Athansius is one of the most important early Christian leaders, perhaps the only one with a Creed named after him. But like many Christian young people, I grew up without learning much about him at all.

Simonetta Carr hopes to remedy this problem through her latest addition to the “Christian Biographies for Young Readers” series from Reformation Heritage Books. In Athanasius, Carr gives young readers a vivid account of Athanasius’ life. Complete with beautiful illustrations from Matt Abraxas, the book also includes a timeline, maps and lots of background facts about the time period of Athanasius’ life.

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Book Review - Matthew Henry: His Life and Influence

For nearly three hundred  years, the most widely used and respected whole Bible commentary has been Matthew Henry’s Exposition of the Old and New Testaments. Matthew Henry teaches the Bible in simple, memorable phrases, aiming to both inform the reader and promote deeper devotion to Christ. His Christ-centered approach, clarity of thought and pastoral emphasis on applying the text have kept his work in demand these many years. Yet compared to the authors of other comparable Christian classics, we remember very little of Matthew Henry the man.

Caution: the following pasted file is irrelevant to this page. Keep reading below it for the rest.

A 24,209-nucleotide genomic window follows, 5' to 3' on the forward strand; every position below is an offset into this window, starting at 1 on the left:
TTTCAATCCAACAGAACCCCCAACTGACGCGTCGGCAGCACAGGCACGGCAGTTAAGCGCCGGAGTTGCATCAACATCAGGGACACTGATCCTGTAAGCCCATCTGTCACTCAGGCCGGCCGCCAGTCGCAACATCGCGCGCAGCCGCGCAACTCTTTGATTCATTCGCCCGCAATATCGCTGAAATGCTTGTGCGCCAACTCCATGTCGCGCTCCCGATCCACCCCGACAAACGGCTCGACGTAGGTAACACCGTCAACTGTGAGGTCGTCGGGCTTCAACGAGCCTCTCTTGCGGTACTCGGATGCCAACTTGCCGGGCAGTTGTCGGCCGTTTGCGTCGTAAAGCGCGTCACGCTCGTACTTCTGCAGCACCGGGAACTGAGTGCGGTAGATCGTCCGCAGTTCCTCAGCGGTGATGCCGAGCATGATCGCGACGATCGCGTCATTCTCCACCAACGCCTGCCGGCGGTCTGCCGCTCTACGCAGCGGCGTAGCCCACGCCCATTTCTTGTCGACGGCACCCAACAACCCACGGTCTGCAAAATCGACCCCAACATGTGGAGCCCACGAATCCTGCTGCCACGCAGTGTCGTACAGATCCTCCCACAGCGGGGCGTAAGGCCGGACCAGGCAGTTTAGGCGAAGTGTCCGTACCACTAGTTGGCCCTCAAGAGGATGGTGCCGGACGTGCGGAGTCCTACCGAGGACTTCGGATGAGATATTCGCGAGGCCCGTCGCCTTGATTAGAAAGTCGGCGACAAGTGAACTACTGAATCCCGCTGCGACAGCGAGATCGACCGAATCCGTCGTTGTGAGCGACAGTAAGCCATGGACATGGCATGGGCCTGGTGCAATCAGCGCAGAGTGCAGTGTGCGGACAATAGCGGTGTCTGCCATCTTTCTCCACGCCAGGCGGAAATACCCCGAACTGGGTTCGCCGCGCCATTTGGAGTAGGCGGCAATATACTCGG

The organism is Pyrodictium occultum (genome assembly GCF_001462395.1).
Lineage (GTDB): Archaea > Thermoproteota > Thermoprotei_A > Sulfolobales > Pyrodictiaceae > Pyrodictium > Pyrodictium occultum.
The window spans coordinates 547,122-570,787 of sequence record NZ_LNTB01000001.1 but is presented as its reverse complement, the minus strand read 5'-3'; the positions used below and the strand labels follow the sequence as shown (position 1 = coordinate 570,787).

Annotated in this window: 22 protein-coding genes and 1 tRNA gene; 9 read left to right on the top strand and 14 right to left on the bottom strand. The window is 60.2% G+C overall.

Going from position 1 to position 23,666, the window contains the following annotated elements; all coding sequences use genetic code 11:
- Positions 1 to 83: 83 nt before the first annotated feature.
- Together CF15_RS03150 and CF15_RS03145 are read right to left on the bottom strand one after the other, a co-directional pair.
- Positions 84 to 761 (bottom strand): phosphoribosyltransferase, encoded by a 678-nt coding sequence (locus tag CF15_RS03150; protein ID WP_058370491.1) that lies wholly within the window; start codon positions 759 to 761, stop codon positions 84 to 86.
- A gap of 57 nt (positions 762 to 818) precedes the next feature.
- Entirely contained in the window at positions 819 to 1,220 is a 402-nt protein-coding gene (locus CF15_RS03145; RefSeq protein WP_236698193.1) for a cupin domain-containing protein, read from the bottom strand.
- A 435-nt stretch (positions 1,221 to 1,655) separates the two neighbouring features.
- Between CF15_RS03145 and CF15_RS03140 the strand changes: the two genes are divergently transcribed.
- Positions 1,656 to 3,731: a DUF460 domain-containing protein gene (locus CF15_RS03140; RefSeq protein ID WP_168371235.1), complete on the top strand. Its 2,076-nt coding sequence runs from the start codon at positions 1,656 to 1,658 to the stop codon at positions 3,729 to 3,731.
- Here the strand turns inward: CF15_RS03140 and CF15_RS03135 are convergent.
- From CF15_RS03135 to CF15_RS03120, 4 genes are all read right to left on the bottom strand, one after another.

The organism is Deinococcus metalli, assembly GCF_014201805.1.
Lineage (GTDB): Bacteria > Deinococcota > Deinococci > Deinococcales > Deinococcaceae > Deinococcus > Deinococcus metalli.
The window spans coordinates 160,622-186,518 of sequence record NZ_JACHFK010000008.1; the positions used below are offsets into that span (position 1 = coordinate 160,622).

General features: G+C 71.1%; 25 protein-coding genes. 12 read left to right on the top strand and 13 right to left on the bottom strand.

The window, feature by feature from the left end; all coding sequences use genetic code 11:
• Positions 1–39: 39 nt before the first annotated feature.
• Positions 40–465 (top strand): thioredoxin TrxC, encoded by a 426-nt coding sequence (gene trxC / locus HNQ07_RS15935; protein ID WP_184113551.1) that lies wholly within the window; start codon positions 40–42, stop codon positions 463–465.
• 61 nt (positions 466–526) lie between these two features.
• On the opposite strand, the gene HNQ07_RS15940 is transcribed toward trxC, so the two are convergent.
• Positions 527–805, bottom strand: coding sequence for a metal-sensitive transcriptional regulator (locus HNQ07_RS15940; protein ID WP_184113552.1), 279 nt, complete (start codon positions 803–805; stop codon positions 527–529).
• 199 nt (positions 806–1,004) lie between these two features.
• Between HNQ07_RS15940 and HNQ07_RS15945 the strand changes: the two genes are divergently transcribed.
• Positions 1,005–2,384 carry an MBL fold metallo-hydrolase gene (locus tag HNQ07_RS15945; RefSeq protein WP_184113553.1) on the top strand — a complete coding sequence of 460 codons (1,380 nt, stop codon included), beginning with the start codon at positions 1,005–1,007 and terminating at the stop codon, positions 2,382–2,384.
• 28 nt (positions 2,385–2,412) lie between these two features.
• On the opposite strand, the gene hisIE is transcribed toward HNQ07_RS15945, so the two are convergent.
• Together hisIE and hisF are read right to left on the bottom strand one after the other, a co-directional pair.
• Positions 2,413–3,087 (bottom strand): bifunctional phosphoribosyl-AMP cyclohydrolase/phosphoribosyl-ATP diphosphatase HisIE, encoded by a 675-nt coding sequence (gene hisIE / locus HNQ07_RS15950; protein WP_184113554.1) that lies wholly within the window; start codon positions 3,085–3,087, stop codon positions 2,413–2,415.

The commentaries of Martin Luther and John Calvin, the sermons of George Whitfield and Charles Spurgeon, and the writings of John Bunyan and Jonathan Edwards remain as popular among Christians as ever—and these men are remembered, with numerous biographies available for each. For Matthew Henry, only one or two reprints of old biographies are available, as any search of or Google Books can verify. So it was with a mixture of curiosity and interest that I picked up Matthew Henry: His Life and Influence by Allan Harman (Christian Focus, 2012).

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Book Review - A Life of Gospel Peace: A Biography of Jeremiah Burroughs

In recent years the English Puritans have been making a comeback. Pastors and theological students, in America and elsewhere, have been looking to their writings for inspiration and guidance. Names like John Owen, Richard Baxter, Thomas Goodwin, Richard Sibbes, John Bunyan, Samuel Rutherford,and Matthew Henry are exceedingly well known. Their books adorn my bookshelves and the shelves of many of today’s church leaders. What’s more, their appeal bridges both the Calvinism-Arminianism and the charismatic-cessationist gaps. Preachers of all stripes benefit from the wisdom of these men of years past.